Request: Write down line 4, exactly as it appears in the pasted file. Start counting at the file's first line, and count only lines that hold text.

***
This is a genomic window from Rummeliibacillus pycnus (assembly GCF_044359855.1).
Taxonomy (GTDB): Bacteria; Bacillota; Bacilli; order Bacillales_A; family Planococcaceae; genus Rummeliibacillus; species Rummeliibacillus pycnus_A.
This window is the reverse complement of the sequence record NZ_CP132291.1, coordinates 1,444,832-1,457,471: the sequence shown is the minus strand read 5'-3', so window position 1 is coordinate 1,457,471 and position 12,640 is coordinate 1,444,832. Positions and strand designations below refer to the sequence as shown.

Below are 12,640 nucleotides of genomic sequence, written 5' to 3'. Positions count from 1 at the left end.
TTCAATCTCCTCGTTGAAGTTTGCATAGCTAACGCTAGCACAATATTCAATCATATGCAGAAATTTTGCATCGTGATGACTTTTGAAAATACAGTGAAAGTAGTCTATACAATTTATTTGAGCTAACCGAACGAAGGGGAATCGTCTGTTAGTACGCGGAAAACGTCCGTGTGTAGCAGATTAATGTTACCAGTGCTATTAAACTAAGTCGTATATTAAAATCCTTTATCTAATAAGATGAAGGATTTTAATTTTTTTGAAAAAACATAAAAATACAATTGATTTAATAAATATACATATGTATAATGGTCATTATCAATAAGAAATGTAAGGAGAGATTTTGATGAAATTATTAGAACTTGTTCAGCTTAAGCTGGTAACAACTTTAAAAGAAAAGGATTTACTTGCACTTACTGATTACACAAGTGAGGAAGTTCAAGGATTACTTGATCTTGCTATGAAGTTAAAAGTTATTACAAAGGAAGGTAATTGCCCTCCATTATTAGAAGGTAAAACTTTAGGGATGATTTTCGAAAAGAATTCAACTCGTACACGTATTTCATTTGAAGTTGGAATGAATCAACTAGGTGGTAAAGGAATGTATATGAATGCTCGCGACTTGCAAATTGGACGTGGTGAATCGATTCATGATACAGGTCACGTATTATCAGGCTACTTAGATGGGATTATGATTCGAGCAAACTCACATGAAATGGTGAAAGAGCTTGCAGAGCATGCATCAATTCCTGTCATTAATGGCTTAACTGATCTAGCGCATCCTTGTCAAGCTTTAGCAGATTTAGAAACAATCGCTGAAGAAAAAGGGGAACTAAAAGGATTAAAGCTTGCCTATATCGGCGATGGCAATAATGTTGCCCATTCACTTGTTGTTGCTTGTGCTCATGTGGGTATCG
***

Below are 12,640 nucleotides of genomic sequence, written 5' to 3'. Positions count from 1 at the left end.